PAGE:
The resulting observations from the previous Section may have strong influences on the resulting mechanical properties of these coatings. To verify this hypothesis, tensile tests were performed for all coatings presented in Figs. 3 and 4. Examples of the resulting engineering stress versus engineering strain curves are shown in Figs. 9 and 10, respectively.
From Figs. 9 and 10, it can be clearly seen that regardless of the propelling gas used to produce the Inconel 718 coatings, as the heat treatment temperature increased, the coating became more ductile (increasing engineering strain). This may be explained by the better inter-particle (metallurgical) bonding which resulted from the sintering at the high temperatures.
As expected, the Inconel 718 coating that was as-cold sprayed using nitrogen gas and was subsequently subjected to a heat treatment at 1250°C for 1 hour revealed the highest ductility by far, with an average engineering strain value of 24.7% from three repeats. This ductility has even exceeded certain specific bulk Inconel 718 sheets, strips, and plates that have been annealed and aged (24.7% versus 11-12%). On the other hand, the helium gas sprayed Inconel 718 coating that was subjected to the same heat treatment only showed an average engineering strain value of 2.2% from three repeats. One plausible explanation of the low ductility for the helium cold sprayed coatings would be due to the amount of plastic deformation (i.e., cold work) prior to the heat treatment. It is well known that the amount of cold work has a critical influence on the ductility of nickel and nickel alloys (i.e., Inconel 718) after annealing heat treatments, which are typically performed above 955°C for approximately an hour (Ref 13). When a low amount of cold work or plastic deformation is present prior to heat treatment (as is the case with the helium sprayed coating), full ductility usually cannot be restored by annealing because of excessive grain growth due to critical strain, even if the hardness is recovered to that of the pre-cold worked state (Ref 13). In addition, since the helium cold sprayed coatings would have a lower fraction of metallurgically bonded inter-particle boundaries after sintering than the nitrogen coatings, this would further reduce the likelihood of achieving higher ductility. Thus, a minimum amount of plastic deformation is required to ensure maximum ductility and softness after annealing heat treatments. Further investigation on this matter would be required. In addition, when comparing Figs. 9 and 10, for the nitrogen gas sprayed coatings, increasing heat treatment temperatures not only increased the engineering strain, but also increased the engineering stress. However, this was not observed for the helium gas sprayed coatings, in which increasing heat treatment temperatures increased the engineering strain but decreased engineering stress. These issues will be addressed in the near future along with a more detailed microstructural investigation of the coating cross-sections through chemical etching.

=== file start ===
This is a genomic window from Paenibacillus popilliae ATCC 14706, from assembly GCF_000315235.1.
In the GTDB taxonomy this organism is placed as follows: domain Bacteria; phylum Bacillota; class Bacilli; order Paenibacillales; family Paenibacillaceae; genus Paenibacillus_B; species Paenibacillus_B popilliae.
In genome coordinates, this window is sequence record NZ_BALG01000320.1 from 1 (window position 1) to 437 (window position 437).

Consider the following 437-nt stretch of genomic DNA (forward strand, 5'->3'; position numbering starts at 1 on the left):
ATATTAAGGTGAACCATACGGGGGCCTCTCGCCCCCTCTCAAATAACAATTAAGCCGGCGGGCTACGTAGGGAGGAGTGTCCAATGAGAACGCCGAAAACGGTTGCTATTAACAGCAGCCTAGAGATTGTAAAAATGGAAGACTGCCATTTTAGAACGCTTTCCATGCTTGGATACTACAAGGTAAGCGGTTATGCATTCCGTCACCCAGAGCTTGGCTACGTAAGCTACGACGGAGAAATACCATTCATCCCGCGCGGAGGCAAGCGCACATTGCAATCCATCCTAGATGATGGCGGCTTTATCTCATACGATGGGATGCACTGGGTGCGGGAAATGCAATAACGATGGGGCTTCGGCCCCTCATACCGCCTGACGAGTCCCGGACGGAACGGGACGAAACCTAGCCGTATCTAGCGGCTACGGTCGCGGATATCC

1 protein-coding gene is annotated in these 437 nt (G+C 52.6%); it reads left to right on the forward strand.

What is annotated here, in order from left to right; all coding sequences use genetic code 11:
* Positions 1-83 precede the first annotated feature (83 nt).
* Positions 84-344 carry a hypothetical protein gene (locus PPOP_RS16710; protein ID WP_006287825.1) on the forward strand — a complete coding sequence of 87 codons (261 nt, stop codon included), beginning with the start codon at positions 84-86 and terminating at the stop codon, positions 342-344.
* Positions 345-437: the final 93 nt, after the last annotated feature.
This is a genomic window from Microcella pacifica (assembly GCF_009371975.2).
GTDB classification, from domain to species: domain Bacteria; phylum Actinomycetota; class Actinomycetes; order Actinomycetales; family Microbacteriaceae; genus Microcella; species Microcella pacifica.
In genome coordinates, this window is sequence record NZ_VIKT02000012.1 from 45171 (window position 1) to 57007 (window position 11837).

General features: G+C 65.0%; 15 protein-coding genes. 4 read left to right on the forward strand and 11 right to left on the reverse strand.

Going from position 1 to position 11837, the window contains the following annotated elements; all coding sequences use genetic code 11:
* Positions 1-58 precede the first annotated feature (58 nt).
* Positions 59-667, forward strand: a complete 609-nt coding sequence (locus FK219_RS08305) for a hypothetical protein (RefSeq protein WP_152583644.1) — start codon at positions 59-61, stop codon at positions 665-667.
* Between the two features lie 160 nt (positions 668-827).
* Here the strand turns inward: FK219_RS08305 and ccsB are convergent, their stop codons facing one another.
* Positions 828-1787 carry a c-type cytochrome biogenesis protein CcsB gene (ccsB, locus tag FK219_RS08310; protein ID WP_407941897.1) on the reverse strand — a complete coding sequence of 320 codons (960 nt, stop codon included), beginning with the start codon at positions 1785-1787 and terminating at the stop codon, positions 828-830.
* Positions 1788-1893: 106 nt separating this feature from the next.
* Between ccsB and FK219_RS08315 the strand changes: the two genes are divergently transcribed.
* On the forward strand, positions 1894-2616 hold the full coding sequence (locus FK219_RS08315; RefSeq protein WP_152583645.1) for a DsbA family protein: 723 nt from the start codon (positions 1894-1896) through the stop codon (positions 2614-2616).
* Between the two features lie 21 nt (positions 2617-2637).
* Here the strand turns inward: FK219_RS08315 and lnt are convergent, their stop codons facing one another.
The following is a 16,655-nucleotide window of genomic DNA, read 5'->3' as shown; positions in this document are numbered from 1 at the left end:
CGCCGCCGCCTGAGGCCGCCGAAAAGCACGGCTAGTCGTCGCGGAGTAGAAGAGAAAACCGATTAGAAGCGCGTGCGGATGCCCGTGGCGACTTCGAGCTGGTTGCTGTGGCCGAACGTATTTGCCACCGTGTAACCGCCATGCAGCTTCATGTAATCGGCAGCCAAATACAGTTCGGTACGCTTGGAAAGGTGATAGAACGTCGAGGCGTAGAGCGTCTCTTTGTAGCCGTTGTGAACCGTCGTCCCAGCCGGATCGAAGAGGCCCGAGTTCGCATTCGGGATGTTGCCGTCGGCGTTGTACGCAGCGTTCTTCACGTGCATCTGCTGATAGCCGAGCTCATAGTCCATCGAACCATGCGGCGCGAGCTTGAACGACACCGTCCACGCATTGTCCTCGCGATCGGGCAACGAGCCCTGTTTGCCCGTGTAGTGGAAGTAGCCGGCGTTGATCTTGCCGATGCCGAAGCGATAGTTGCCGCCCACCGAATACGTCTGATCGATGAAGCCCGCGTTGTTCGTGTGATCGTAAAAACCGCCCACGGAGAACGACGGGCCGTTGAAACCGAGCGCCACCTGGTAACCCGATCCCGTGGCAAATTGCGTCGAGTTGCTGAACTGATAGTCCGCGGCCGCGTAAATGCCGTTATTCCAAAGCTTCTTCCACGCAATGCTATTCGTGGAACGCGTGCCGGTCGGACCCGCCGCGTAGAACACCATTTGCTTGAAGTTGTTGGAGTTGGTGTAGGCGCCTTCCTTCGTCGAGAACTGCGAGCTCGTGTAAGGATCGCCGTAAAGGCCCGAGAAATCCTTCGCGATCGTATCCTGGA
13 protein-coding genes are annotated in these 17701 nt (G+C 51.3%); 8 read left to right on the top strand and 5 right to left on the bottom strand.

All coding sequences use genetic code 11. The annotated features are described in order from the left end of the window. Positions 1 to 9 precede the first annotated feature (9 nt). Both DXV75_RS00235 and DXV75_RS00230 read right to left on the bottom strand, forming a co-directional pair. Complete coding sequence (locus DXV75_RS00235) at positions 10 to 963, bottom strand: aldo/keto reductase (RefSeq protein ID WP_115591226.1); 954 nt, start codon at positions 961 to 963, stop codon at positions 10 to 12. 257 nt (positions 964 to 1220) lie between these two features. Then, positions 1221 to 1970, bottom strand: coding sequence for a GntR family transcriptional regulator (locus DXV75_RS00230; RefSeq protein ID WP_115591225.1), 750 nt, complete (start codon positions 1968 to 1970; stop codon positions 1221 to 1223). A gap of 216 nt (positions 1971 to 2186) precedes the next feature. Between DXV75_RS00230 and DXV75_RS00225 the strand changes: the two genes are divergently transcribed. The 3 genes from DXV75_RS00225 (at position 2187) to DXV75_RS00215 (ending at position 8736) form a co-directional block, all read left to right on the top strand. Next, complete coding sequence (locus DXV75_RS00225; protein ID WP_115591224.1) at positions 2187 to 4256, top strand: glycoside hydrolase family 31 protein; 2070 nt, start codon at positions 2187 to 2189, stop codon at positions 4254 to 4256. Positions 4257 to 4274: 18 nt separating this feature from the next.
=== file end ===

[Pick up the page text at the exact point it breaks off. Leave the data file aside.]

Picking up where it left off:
The microstructural and mechanical properties of as-sprayed and heat treated cold sprayed Inconel 718 coatings were investigated. The resulting coatings microstructures and porosity were analysed. In addition, tensile tests were performed and the results were analysed and discussed. It was concluded that:
(1) In general, coatings sprayed with a specific propelling gas (either with nitrogen or helium) revealed similar coating porosity levels regardless of the coating treatment (as-sprayed or heat treated).
(2) After heat treatment at 1250°C for 1 hour, the coating sprayed with nitrogen propelling gas showed a significant amount of inter-particle metallurgical bonds that was not seen in all other coatings investigated (i.e., coatings heat treated at lower temperatures or coatings sprayed with helium propelling gas). It was hypothesised that this could be due to some sintering effect at this high temperature combined with the initial cold spray conditions which in turn potentially resulted in high impacting particle velocities and consequently, a large fraction of adiabatic shear instability occurrences.
(3) Enhanced inter-particle metallurgical bonds significantly influenced the resulting mechanical properties of the coating such as ductility. From the tensile test results, the highest ductility was found to be at about 24.7% for the nitrogen gas sprayed Inconel 718 coating which was heat treated at 1250°C for 1 hour. The corresponding ultimate tensile stress was about 763.6 MPa, which is approximately 70% of that of the bulk strength.
The authors would like to thank Mr. David de Lagrave and Mr. Michel Thibodeau from NRC-IMI for metallographic preparations/testings and microscopy, respectively. Additional appreciation goes to Mr. Renzhong Huang from Plasma Giken Co. for cold spray sample preparations and Mr. Mario Laplume from NRC-IMI for performing sample heat treatments.